Others, take NIC or SCSI controller manufacturers for example, were initially (like, 25 or 20 years ago) just hoping to sell a few more of their products by offering some nerd enthusiasts specs and technical documentation. Today, they know they just can’t sell anything that isn’t properly supported by Linux, and thus are willing to hire full-time developers to ensure so.
All of those contributions still go over the “benevolent dictator“‘s desk or one of his aides’ and thus have to fulfil certain requirements. And the distributors agreed years ago to only include mainline features in their products, to avoid fragmentation.
A major difference to PostgreSQL: all those companies (distributors aside) use Linux for their resp. products, not as their product.
MySQL / MariaDB
MySQL initially was written by the founders of MySQL AB, which was acquired by SUN in 2008, which in turn was acquired by Oracle in 2010.
While being an Open Source product and even being GPL-licensed as Free Software, MySQL was never renowned for being very open to contributions, however MySQL AB and SUN were striving to improve the product, based on what the “community” was wishing.
Oracle, being the major player in the RDBMS market, obviously has no interest in improving a “free” piece of software to a degree that it could effectively cannibalise their core product … so, the MySQL founders founded MariaDB and took a significant part of the MySQL developers with them.
Both products still evolve, but development is steered and driven by Oracle and MariaDB respectively (no idea what I should think of the MariaDB Foundation, to be totally honest), so probably to a good degree by the marketing departments and in Oracle’s case, fenced by the limitations from “above”.
Sure, you can get support from independent companies (many of those also offering PostgreSQL services, btw.). However, any large customer like financial institutions, the public sector, etc. prefer to go “straight to the source”, so chances are that offering support will stay a niche market. Percona maybe being the exception.
MongoDB et. al.
The “NoSQL” market is (IMHO) to a certain degree a reply to the pricing policy of RDBMS vendors and the “better safe than sorry” mentality of many IT managers. But that’s a different story …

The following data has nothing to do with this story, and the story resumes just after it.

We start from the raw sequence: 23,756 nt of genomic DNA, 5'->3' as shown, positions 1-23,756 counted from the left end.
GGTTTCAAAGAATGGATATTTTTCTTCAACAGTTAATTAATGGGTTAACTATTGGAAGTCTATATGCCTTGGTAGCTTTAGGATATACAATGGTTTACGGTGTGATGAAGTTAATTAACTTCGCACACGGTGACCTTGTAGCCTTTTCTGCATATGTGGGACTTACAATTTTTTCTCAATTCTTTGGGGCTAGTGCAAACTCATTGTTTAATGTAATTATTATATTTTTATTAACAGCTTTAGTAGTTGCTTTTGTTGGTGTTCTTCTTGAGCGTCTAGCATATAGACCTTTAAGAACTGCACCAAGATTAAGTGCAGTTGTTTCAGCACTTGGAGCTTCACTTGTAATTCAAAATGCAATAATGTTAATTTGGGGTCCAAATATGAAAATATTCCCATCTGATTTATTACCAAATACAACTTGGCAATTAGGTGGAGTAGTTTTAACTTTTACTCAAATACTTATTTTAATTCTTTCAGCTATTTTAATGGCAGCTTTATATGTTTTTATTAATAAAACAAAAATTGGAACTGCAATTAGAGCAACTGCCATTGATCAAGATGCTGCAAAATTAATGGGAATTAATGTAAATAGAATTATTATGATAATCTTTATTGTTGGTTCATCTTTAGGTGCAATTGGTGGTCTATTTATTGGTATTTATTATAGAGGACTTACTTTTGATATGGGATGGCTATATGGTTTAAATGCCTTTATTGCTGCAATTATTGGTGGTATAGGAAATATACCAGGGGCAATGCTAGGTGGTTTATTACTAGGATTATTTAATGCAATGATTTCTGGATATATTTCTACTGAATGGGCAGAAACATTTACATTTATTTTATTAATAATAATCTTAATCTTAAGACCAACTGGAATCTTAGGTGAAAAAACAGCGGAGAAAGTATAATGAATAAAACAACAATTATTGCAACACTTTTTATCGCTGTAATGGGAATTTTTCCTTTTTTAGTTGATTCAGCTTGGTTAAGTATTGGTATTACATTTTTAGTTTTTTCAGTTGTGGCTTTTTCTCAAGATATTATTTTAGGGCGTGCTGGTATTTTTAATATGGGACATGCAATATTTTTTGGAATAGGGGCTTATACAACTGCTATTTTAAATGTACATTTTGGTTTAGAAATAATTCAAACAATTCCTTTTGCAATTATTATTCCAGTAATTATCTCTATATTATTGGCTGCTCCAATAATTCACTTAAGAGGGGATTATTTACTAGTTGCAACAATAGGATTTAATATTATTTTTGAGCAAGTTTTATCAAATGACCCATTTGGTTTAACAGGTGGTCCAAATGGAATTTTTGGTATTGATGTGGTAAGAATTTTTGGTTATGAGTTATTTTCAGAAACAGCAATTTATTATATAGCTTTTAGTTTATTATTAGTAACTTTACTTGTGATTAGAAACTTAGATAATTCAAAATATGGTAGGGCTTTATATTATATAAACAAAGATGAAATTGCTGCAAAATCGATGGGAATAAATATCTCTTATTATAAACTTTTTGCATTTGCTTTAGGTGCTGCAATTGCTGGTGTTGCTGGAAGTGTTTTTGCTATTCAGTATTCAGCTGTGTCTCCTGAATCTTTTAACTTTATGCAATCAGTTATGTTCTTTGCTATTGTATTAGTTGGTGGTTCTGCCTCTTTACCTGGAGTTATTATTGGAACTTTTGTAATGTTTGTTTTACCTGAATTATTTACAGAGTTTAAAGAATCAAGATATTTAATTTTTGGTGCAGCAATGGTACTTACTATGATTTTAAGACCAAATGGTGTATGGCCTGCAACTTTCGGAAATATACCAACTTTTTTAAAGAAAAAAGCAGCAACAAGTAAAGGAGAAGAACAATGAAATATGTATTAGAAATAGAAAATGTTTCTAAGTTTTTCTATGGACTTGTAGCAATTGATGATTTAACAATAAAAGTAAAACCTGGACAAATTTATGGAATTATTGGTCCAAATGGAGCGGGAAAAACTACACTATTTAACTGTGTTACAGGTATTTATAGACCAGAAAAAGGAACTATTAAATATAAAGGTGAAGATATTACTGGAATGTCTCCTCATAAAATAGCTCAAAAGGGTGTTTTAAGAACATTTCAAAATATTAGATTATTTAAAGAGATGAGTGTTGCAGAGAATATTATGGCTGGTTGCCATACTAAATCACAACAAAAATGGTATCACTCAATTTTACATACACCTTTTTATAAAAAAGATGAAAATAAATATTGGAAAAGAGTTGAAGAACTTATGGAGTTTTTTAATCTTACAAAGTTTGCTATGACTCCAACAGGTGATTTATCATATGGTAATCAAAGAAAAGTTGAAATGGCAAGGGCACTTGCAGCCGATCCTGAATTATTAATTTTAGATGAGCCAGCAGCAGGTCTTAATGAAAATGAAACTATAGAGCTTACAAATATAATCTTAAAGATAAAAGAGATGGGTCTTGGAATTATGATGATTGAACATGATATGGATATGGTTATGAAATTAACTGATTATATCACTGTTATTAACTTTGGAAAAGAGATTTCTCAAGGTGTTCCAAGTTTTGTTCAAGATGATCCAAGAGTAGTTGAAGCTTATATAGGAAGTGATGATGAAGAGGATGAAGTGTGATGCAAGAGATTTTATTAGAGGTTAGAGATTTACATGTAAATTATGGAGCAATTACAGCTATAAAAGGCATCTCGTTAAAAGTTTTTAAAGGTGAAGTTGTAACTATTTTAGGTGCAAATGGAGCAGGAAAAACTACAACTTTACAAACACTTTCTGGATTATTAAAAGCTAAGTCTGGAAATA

However, a certain pattern has evolved over the last years:
Some Open Source projects become popular, companies are founded, the development is centralized there, conferences and trainings are offered etc.
And at some point, someone decides that actually earning money would be a nice idea …
So, an “enterprise” product is introduced, or a dual-license model, or a cloud service with limitation of competitors’ ability to offer such, etc. pp.
In essence, these are often Open Source products, but not Free Software. They sometimes get crippled beyond recognition.
The communities could sometimes be called that way because the mawning people in the forums are “managed” by “community members”.
Is this healthy? Couldn’t a Company buy PostgreSQL, like Oracle did with MySQL?
Longer: Sure, e.g. Oracle could probably buy one or most of those companies, but the product PostgreSQL is not “theirs”. I mean, even MySQL was forked after the acquisition of SUN …
- is “smaller” than MySQL, Linux or many other important FOSS projects
- we don’t have the Kernel.org power
- nor Oracle’s cash and licensing department
- is not controlled by any single entity, thus
- “more free” than many other “open source” projects/products
- can not be bought, shut down or in any way be tampered with
- will never change its license
- will never disappear
- yet feeds a lot of mouths directly and many, many more indirectly, like your humble author here
- many contribute back one way or the other
PostgreSQL is much closer to the Linux model, coopetition of many companies, plus a fair share of “private” contributors, than to any other Open Source DBMS, relational or not.
This worked very good for the last 25 years, and I doubt it will ever change.
As someone (was it Bernd Erk?) coined:
> “PostgreSQL doesn’t have a community, it is one!”
I second that!